Morgan Stanley lead auto analyst Adam Jonas published a research note on Friday in which he raised his target price for Ford to $US15 a share from $US14.
He also pointed out that Ford’s biggest risk since the financial crisis — revamping the bestselling vehicle in the US, the F-150 pickup, by using lightweight aluminium construction — hasn’t lead to disaster:
So far, it appears that the F-150 truck launch has gone smoother than we had anticipated with Ford highlighting on the March sales call that the ramp is going according to plan and the full F-Series is expected to be at 60 days’ supply through the end of April. While we are impressed by the level of execution surrounding the introduction of a bold, aluminium-body truck, we continue to believe that consensus does not fully appreciate the competitive response from GM and Ram.
That last bit is important. In the auto industry, it’s extremely risky to pioneer new paths. Cars have been around for more than 100 years. Car makers know very well how to build them and how to sell them. So making major changes isn’t something that large car companies want to do all that often. Why mess with a (mostly) good thing?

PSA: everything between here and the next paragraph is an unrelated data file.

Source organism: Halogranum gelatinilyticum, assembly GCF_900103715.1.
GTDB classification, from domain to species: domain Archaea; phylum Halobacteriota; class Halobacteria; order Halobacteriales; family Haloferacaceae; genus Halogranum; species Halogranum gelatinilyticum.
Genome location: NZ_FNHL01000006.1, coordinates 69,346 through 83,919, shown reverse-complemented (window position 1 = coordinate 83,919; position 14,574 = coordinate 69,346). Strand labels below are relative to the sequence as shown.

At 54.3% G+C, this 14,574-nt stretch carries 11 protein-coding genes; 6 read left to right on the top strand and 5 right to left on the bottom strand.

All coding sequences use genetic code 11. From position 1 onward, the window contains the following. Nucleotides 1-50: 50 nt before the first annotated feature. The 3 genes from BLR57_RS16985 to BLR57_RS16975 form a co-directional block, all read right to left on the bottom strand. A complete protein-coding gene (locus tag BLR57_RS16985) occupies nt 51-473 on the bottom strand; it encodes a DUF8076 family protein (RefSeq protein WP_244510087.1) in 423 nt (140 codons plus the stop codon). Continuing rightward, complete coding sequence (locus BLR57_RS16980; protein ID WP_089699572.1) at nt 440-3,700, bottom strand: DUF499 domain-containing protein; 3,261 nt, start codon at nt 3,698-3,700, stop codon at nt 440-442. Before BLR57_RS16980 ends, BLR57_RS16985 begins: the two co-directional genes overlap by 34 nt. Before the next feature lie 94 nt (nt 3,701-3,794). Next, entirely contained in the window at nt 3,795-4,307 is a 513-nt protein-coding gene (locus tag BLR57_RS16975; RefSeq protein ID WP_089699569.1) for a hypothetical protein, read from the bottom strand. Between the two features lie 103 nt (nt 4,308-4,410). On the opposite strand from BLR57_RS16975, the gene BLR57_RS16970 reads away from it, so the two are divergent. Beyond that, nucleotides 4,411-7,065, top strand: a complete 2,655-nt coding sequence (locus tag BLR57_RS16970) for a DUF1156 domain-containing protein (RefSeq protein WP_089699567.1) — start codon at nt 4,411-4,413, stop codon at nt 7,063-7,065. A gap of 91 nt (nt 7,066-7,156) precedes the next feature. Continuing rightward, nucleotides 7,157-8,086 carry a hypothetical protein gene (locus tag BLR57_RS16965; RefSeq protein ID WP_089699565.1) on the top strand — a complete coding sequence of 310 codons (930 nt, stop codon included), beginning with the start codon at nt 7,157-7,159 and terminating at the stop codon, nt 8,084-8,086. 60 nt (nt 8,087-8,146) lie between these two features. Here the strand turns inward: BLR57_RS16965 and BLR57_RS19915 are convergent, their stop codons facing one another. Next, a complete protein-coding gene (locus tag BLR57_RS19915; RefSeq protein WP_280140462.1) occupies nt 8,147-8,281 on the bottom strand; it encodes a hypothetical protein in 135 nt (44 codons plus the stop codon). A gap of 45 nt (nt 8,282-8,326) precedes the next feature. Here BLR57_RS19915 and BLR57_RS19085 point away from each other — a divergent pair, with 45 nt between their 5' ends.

In fact, automakers prefer to have folks like Elon Musk and Tesla out on the leading edge, fighting a daily battle against overwhelming odds.
When it comes to bread-and-butter products like pickups, Ford’s competitors are delighted to let Ford go first with a serious lightweighting strategy. Sort of. Jonas’ point is that GM and Chrysler (which builds Ram) can now bring their own aluminium-body full-size pickups to market, forcing Ford to defend its position. GM and Chrysler won’t be taking on zero risk. But they won’t be taking on as much as Ford.
Ford will, however, have an edge when its comes to the aluminium F-150’s purpose, which is to enable Ford to keep the pickup in its fleet as fuel-economy standards are raised by the government.
One expects that Ford will be able to handle the competitive challenge quite well — the F-150 should continue to be America’s bestselling vehicle in 2015 and beyond — but now that this construction method has been vindicated both on the factory floor and in the minds of consumers, the Dearborn automaker won’t be able to coast.
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